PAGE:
During workflow setup, while assignment, when you don’t see worker option in start from dropdown, your workflow would start from who originate it and it may go for approval to the boss of the workflow originator.instead it should start from the worker of the document record and go to his boss for approval.
You need to add worker in workflowlimithierarchy class methods. There are 2 methods you would like to change.
courtesy from this post
X++ developers seem to be having a lot of trouble with these 4 datasource methods, no matter how senior they are in AX.
So I decided to make a small hands-on tutorial, demonstrating the common usage scenario for each of the methods. I have ordered the methods based on the impact on the rows being displayed in the grid.
You can download the xpo with the tutorial on my SkyDrive.
1. Common mistakes
Often, developers call 2 of the mentioned methods in the following order:
formDataSource.refresh() / formDataSource.reread()
All of these are wrong, or at least partially redundant.
Hopefully, after reading the full post, there will be no questions as to why they are wrong. Leave a comment to this post if one of them is still unclear, and I will try to explain in more detail.
This method basically refreshes the data displayed in the form controls with whatever is stored in the form cache for that particular datasource record. Calling refresh() method will NOT reread the record from the database. So if changes happened to the record in another process, these will not be shown after executing refresh().
Does a redraw of the grid rows, depending on the optional argment for specifying the number of the record to refresh (and this means the actual row number in the grid, which is less useful for AX devs). Special argument values include -1, which means that all records will be redrawn, and -2, which redraws all marked records and records with displayOptions. Default argument value is -2.
This method should be used sparingly, in cases where multiple rows from the grid are updated, resulting in changes in their displayOptions, as an example. So you should avoid using it as a replacement for refresh(), since they actually have completely different implementations in the kernel.
Also, note, that refreshEx() only redraws the grid, so the controls not in the grid might still contain outdated values. Refresh() updates everything, since this is its intention.
Calling reread() will query the database and re-read the current record contents into the datasource form cache. This will not display the changes on the form until a redraw of the grid contents happens (for example, when you navigate away from the row or re-open the form).
You should not use it to refresh the form data if you have through code added or removed records. For this, you would use a different method described below.
How are these 2 methods commonly used?
Usually, when you change some values in the current record through some code (for example, when the user clicks on a button), and update the database by calling update method on the table buffer, you would want to show the user the changes that happened.
In this case, you would call reread() method to update the datasource form cache with the values from the database (this will not update the screen), and then call refresh() to actually redraw the grid and show the changes to the user.
Clicking buttons with SaveRecord == Yes
Each button has a property SaveRecord, which is by default set to Yes. Whenever you click a button, the changes you have done in the current record are saved to the database. So calling reread will not restore the original record values, as some expect. If that is the user expectation, you as a developer should set the property to No.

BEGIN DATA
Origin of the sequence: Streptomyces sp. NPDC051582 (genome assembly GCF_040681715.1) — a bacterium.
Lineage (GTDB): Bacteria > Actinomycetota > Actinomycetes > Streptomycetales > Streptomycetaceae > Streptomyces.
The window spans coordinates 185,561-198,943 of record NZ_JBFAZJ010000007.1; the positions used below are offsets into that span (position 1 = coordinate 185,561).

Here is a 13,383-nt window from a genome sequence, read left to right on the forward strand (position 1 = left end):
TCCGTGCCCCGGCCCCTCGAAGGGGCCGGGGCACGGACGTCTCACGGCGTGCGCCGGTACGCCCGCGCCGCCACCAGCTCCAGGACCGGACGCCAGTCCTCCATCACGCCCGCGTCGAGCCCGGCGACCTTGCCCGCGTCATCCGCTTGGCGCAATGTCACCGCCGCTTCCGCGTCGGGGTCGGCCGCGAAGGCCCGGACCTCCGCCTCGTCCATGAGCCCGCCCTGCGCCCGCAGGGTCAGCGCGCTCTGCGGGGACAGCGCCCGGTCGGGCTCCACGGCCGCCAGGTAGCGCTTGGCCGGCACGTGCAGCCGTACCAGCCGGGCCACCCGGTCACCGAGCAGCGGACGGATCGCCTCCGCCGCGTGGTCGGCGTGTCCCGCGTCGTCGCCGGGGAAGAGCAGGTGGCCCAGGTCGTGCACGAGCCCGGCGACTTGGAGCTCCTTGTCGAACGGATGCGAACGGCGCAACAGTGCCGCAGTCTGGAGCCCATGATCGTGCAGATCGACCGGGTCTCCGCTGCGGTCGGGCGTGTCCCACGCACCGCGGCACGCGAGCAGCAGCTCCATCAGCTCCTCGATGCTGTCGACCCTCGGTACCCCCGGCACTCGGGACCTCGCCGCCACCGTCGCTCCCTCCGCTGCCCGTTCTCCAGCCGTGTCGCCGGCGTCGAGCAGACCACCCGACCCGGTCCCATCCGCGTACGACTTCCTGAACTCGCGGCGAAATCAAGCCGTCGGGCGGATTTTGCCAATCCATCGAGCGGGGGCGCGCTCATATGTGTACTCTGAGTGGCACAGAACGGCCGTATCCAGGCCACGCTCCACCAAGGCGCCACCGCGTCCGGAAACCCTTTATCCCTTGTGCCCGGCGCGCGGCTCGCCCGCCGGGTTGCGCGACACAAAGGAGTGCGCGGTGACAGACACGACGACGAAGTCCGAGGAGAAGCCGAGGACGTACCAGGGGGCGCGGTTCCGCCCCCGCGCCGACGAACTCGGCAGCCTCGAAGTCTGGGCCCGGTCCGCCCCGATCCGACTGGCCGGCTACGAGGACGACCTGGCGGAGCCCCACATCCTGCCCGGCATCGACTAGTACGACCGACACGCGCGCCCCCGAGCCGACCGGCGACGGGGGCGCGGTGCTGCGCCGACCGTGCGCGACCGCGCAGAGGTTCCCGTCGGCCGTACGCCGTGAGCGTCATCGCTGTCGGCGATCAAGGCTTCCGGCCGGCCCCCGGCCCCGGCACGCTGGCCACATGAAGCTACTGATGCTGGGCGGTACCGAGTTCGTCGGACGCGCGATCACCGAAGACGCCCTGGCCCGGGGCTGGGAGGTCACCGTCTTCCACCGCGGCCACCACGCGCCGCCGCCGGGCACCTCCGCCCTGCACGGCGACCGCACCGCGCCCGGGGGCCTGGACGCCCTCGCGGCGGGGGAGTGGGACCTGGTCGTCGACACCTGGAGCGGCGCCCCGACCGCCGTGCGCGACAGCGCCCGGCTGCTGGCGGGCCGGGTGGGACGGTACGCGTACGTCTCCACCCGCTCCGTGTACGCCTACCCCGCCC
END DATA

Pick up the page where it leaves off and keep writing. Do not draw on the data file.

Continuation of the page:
Calling research() will rerun the existing form query against the database, therefore updating the list with new/removed records as well as updating all existing rows. This will honor any existing filters and sorting on the form, that were set by the user.
The research method starting with AX 2009 accepts an optional boolean argument _retainPosition. If you call research(true), the cursor position in the grid will be preserved after the data has been refreshed. This is an extremely useful addition, which solves most of the problems with cursor positioning (findRecord method is the alternative, but this method is very slow).
Calling executeQuery() will also rerun the query and update/add/delete the rows in the grid. The difference in behavior from research is described below.
ExecuteQuery should be used if you have modified the query in your code and need to refresh the form to display the data based on the updated query.
formDataSource.queryRun().query() vs formDataSource.query()
An important thing to mention here is that the form has 2 instances of the query object – one is the original datasource query (stored in formDataSource.query()), and the other is the currently used query with any user filters applied (stored in formDataSource.queryRun().query()).
When the research method is called, a new instance of the queryRun is created, using the formDataSource.queryRun().query() as the basis. Therefore, if the user has set up some filters on the displayed data, those will be preserved.
This is useful, for example, when multiple users work with a certain form, each user has his own filters set up for displaying only relevant data, and rows get inserted into the underlying table externally (for example, through AIF).
Calling executeQuery, on the other hand, will use the original query as the basis, therefore removing any user filters.
This is a distinction that everyone should understand when using research/executeQuery methods in order to prevent possible collisions with the user filters when updating the query.
you can get it from Click Here to download.
Click on “download file” button.